Stories of undervaluing Black female influencers in particular, according to Bright — who counts herself among them, alongside her role leading The Influencer League in its mission to educate influencers about the industry and help them “master monetization” — are too numerous to count.
But one in particular stood out.
“[I was] working with a Black woman influencer and we’re negotiating for a brand campaign and she said to me she knew about this white woman who had done the campaign a year before her and what she was able to secure, which was about $30,000 for the campaign,” Bright said. “They reached out to her in 2021 to do the same campaign, same deliverables but they were only offering her $9,000.”
After counter offers and negotiations, that influencer was ultimately able to get her rate up to $20,000 for the campaign under Bright’s management and with some pay transparency for the campaign that she wouldn’t have otherwise had. But it’s a staggering gap to have had to bridge considering her credentials were comparable to her white counterpart’s.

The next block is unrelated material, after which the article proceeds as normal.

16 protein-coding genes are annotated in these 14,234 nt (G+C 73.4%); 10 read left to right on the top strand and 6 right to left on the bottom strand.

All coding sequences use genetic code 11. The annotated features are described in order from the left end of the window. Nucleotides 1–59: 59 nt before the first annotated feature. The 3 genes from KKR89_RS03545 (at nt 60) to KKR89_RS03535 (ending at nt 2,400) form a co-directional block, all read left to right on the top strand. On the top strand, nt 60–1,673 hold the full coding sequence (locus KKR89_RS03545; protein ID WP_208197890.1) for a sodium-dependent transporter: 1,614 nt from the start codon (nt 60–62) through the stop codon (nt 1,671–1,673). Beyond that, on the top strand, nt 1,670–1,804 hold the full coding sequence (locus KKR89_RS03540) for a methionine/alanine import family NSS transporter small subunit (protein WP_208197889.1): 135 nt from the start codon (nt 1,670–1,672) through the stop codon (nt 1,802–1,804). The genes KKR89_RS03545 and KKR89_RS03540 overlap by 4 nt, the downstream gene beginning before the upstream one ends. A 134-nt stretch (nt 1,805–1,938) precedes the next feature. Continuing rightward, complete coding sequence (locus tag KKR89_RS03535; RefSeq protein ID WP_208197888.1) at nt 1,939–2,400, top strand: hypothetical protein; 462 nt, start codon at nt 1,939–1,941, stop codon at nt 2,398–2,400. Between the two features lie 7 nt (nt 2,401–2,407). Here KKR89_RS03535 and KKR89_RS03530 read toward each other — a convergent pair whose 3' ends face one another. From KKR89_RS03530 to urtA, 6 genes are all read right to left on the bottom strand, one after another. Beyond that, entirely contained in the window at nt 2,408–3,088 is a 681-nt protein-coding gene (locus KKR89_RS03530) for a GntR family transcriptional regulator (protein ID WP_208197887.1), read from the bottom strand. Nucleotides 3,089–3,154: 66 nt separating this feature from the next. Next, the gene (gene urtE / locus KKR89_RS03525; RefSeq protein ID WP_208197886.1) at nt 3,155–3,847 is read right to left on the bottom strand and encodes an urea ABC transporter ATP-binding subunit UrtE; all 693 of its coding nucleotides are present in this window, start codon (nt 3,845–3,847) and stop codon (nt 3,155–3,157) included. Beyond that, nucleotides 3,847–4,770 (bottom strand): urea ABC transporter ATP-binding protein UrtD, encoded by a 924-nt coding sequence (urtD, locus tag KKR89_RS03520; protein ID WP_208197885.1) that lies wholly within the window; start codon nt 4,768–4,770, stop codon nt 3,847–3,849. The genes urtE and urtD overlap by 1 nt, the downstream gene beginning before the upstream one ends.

“I know from year to year, whether you’re running the same type of campaign or not, budgets change, things change but when it’s the same brand, through the same platform — because they were using an influencer platform — and you have the same deliverables, why is the price so drastically different?” she posed. “That’s why we’re doing this. That’s why this pay parity study is so incredibly important.”
Black influencers, much like Black employees in the wider workforce, are getting boxed into low-earning tiers at times because of low follower counts, and because the playing field is already unlevel in an industry that favors affluence. And social media algorithms that reward the already rewarded aren’t doing creators of color any favors.
“I think that this is an industry where affluence matters maybe, in some ways, more than other industries because you’re your own boss and you’re your own driver of your income, so you need to be able to have fertile ground underneath you and the ability to take the leap into this space,” Littman explained. “To me, there’s a lot of advantages that you can have if you’re starting out as an influencer, even equipment for video production, friends and family who are in the legal field who can help you think about contracting, so I think the lack of affluence can be a big disadvantage for people.”
But how to combat a problem that’s global and systemic?
Littman debunked the oft-resurfaced refrain that the influencer is over; on the contrary, they’ll very likely evolve into the metaverse as with everything else. So it’s about setting some standards and bringing some pay transparency into the space.